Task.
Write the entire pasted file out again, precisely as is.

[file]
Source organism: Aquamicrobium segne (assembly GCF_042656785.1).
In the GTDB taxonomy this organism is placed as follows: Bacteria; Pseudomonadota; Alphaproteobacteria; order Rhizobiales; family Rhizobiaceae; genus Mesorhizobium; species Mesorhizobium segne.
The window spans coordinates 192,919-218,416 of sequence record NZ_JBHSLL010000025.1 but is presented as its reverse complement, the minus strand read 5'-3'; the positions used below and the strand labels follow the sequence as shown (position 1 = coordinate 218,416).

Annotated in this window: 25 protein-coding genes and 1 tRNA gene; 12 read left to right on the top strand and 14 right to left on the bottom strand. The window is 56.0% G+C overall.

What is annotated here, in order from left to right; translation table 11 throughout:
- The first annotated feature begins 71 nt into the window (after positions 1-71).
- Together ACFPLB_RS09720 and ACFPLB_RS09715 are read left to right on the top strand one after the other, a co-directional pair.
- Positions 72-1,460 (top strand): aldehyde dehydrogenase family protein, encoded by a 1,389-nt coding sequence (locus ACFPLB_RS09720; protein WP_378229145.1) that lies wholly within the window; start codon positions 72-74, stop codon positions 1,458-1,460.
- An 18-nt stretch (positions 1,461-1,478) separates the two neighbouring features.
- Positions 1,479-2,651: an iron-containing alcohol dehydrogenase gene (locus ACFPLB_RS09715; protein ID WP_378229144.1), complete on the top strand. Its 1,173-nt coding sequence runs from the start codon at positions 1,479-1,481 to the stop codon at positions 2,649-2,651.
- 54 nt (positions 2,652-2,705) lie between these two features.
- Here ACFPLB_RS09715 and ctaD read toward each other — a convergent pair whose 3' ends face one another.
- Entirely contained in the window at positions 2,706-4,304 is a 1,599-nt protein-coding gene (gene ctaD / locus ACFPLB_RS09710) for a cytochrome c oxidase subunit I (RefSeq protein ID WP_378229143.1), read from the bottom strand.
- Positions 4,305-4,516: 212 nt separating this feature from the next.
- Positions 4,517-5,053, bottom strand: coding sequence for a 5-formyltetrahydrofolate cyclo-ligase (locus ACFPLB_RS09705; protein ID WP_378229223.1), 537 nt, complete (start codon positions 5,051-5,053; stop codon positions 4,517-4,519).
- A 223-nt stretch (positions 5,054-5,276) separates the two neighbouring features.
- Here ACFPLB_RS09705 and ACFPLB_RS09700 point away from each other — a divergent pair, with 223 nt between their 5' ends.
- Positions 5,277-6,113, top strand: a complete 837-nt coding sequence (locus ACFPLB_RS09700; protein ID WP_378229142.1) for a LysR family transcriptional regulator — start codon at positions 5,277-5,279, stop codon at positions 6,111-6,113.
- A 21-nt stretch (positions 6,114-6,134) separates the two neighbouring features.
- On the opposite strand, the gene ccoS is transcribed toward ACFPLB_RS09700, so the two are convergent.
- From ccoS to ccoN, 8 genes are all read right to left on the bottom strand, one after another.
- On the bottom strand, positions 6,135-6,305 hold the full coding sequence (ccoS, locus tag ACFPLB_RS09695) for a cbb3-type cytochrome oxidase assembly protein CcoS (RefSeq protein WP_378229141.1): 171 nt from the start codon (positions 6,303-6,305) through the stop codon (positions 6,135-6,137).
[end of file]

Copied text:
Source organism: Aquamicrobium segne (assembly GCF_042656785.1).
In the GTDB taxonomy this organism is placed as follows: Bacteria; Pseudomonadota; Alphaproteobacteria; order Rhizobiales; family Rhizobiaceae; genus Mesorhizobium; species Mesorhizobium segne.
The window spans coordinates 192,919-218,416 of sequence record NZ_JBHSLL010000025.1 but is presented as its reverse complement, the minus strand read 5'-3'; the positions used below and the strand labels follow the sequence as shown (position 1 = coordinate 218,416).

Annotated in this window: 25 protein-coding genes and 1 tRNA gene; 12 read left to right on the top strand and 14 right to left on the bottom strand. The window is 56.0% G+C overall.

What is annotated here, in order from left to right; translation table 11 throughout:
- The first annotated feature begins 71 nt into the window (after positions 1-71).
- Together ACFPLB_RS09720 and ACFPLB_RS09715 are read left to right on the top strand one after the other, a co-directional pair.
- Positions 72-1,460 (top strand): aldehyde dehydrogenase family protein, encoded by a 1,389-nt coding sequence (locus ACFPLB_RS09720; protein WP_378229145.1) that lies wholly within the window; start codon positions 72-74, stop codon positions 1,458-1,460.
- An 18-nt stretch (positions 1,461-1,478) separates the two neighbouring features.
- Positions 1,479-2,651: an iron-containing alcohol dehydrogenase gene (locus ACFPLB_RS09715; protein ID WP_378229144.1), complete on the top strand. Its 1,173-nt coding sequence runs from the start codon at positions 1,479-1,481 to the stop codon at positions 2,649-2,651.
- 54 nt (positions 2,652-2,705) lie between these two features.
- Here ACFPLB_RS09715 and ctaD read toward each other — a convergent pair whose 3' ends face one another.
- Entirely contained in the window at positions 2,706-4,304 is a 1,599-nt protein-coding gene (gene ctaD / locus ACFPLB_RS09710) for a cytochrome c oxidase subunit I (RefSeq protein ID WP_378229143.1), read from the bottom strand.
- Positions 4,305-4,516: 212 nt separating this feature from the next.
- Positions 4,517-5,053, bottom strand: coding sequence for a 5-formyltetrahydrofolate cyclo-ligase (locus ACFPLB_RS09705; protein ID WP_378229223.1), 537 nt, complete (start codon positions 5,051-5,053; stop codon positions 4,517-4,519).
- A 223-nt stretch (positions 5,054-5,276) separates the two neighbouring features.
- Here ACFPLB_RS09705 and ACFPLB_RS09700 point away from each other — a divergent pair, with 223 nt between their 5' ends.
- Positions 5,277-6,113, top strand: a complete 837-nt coding sequence (locus ACFPLB_RS09700; protein ID WP_378229142.1) for a LysR family transcriptional regulator — start codon at positions 5,277-5,279, stop codon at positions 6,111-6,113.
- A 21-nt stretch (positions 6,114-6,134) separates the two neighbouring features.
- On the opposite strand, the gene ccoS is transcribed toward ACFPLB_RS09700, so the two are convergent.
- From ccoS to ccoN, 8 genes are all read right to left on the bottom strand, one after another.
- On the bottom strand, positions 6,135-6,305 hold the full coding sequence (ccoS, locus tag ACFPLB_RS09695) for a cbb3-type cytochrome oxidase assembly protein CcoS (RefSeq protein WP_378229141.1): 171 nt from the start codon (positions 6,303-6,305) through the stop codon (positions 6,135-6,137).